“That means we can only buy a 3-room flat if we’re very lucky because the prices of flats keep increasing,” she said in her email reply to HDB. She checked the HDB website several times for the latest resale prices of 3-room flats in Teck Whye and they ranged from $201,000 to $230,000.


After more than 6 months of appealing to the HDB, she feels frustrated as during the period, prices of flats have escalated and has made it harder for them to purchase a new home. Prices of 4-room flats in Teck Whye have risen to as high as $240,000 and $305,000 – figures which Mrs Yap took from the HDB website and included in her email to the HDB.

In September, after numerous appeals spanning almost one year, a glimmer of hope surfaced. HDB informed them that it is “reviewing [their] re-appeal for a higher HDB loan”. That glimmer turned to frustration again one week later when the HDB informed them that it is “unable to accede” to their request for a higher loan.

In her desperation, she fired off an email to the Prime Minister, Mr Lee Hsien Loong, last month. In it, she told the PM that “it is not that we do not work hard for our future [but even when we do] we can’t even secure a … home for our children.” She went on, “We’ve been writing in for a year, fighting for a loan to purchase a flat and not asking for [a free ride].”

On 25th September, having had enough of the frustration of not being able to secure the loan, she told the HDB to “cancel the approved loan of $67,000 for now”, as there’s no point for them to buy a 3-room flat. “I’ll still be unable to work as nobody can look after my children,” she said.

Mrs Yap is extremely disappointed that HDB would consider her husband’s salary too low to service a mortgage loan.

“[The} Government encouraged us to have more children. But after having more children, we can’t provide them a proper home, my husband can’t provide his mother a place to stay, because his salary was [considered] too low to service a HDB loan.”

Read Leong Sze Hian’s article, “HDB means-testing?



Update: Andrew Loh’s comment on certain issues brought up by readers.

The Yaps are not asking for a free handout.

What they are asking for is to be given a loan (an additional $33,000 to the $67,000 which HDB has already offered) in order to buy a 4-room flat.

Why a 4-room flat?

In a word, space. The four kids which they have (the youngest is just two months old) will grow up and the couple’s intention is to have a flat big enough for them. It’s a long-term thing. Also, a 4-room will enable Mr Yap’s mother to live with them, which in turn will allow Mrs Yap to go out to work, which will enable her to supplement her husband’s income and help service the $100,000 loan.

Second and last loan.

HDB only allows Singaporeans to apply for two concessionary loans. As they have already received one such loan, this second loan will be their last from the HDB. Thus, they hope to secure a loan which will be enough to buy a 4-room so that they can live in it for the long term, without having to loan from the banks, which for the time being they cannot as they owe credit card bills.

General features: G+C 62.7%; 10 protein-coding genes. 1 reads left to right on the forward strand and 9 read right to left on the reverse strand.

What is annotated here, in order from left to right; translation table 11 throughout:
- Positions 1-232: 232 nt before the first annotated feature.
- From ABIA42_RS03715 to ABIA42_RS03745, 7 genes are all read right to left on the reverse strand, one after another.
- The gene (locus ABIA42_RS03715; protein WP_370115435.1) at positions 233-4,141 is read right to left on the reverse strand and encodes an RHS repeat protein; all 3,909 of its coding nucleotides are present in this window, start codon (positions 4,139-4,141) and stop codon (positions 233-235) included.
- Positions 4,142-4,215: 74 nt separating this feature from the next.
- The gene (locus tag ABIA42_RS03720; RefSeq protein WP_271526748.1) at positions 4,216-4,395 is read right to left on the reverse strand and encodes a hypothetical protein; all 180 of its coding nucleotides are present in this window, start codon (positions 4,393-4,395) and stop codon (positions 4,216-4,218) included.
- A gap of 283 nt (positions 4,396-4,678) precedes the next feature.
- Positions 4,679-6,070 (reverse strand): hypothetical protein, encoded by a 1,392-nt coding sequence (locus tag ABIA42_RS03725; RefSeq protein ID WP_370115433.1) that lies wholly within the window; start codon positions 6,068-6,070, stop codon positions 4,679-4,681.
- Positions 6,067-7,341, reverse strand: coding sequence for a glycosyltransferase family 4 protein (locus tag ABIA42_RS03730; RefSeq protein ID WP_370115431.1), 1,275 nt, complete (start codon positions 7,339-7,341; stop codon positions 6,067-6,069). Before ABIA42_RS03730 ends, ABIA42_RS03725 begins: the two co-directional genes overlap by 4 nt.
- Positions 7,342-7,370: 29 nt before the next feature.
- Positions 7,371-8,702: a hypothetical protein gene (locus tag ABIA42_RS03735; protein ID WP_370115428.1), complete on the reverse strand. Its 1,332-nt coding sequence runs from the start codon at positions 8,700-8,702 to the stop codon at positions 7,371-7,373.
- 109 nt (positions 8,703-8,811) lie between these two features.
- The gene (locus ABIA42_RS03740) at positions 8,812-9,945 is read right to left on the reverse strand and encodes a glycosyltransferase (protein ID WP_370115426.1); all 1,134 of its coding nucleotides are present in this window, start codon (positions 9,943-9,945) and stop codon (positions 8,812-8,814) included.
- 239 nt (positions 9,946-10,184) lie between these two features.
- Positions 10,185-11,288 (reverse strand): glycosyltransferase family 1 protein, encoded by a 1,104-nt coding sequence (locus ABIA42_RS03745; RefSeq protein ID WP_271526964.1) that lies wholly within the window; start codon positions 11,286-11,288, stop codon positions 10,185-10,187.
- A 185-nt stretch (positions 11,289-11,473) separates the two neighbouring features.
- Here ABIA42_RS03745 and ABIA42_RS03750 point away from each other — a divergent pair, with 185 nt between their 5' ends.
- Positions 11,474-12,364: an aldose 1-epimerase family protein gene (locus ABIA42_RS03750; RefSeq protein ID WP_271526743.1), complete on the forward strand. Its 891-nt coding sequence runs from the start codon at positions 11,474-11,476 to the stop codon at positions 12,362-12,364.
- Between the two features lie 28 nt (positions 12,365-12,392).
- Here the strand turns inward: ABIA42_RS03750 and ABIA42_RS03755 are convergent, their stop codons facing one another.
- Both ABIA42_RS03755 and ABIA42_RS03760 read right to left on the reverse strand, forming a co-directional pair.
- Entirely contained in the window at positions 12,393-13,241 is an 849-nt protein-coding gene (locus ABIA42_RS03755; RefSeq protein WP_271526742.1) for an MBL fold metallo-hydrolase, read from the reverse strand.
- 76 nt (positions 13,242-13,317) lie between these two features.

The bigger issue here is why HDB is implementing, effectively, means-testing for public housing without any official announcement or statements from the National Development Minister? Are there many cases of people defaulting on their mortgage loans? Further, what are the criterias or salary ceilings for applying for loans to buy a 3-room, 4-room or 5-room flat? What are the cut-off points for these?

Why have 4 kids?

I think this is a personal issue which the family decides. Financial ability to provide for the children is of course important but not all couples put that as the main consideration. Some have religious beliefs (I’m not saying the Yaps do). But whatever it is, however many kids the couple has, the point is that they are not asking for a handout. Mrs Yap wants to go back to work so that she can help supplement her husband’s income in order to help service the loan and be able to purchase a 4-room flat in order to give her children better living conditions and also to provide security – and safety – for Mr Yap;s mother who’s been abused.

Living within one’s means

It is said by some that the couple should live within their means. While this would be generally encouraged, situations are not all the same. The difference here is that Mr and Mrs Yap are working hard to provide for their children. Mrs Yap wants to go out to work.

Providing public housing

HDB’s policy, inadvertently, is discouraging the average Singaporean from having more children, it would seem, which is contrary to what the Government is trying to do. HDB is supposed to be an agency or Government department which provides public housing at affordable rates for the average Singaporean. Has HDB lost sight of its original purpose?

Again, the biggest question is: Why is HDB in the business of means-testing and what are the criterias? Why no public announcements about this?

Perhaps the HDB should provide Singaporeans with the statistic of those who have defaulted on their loans, who are unable to purchase flats because of their income level and give us the reasons why.

In a word, transparency.

Why is Mr Yap’s $1,450 salary not enough to qualify for a sufficient loan? Should Mr Yap work a second job?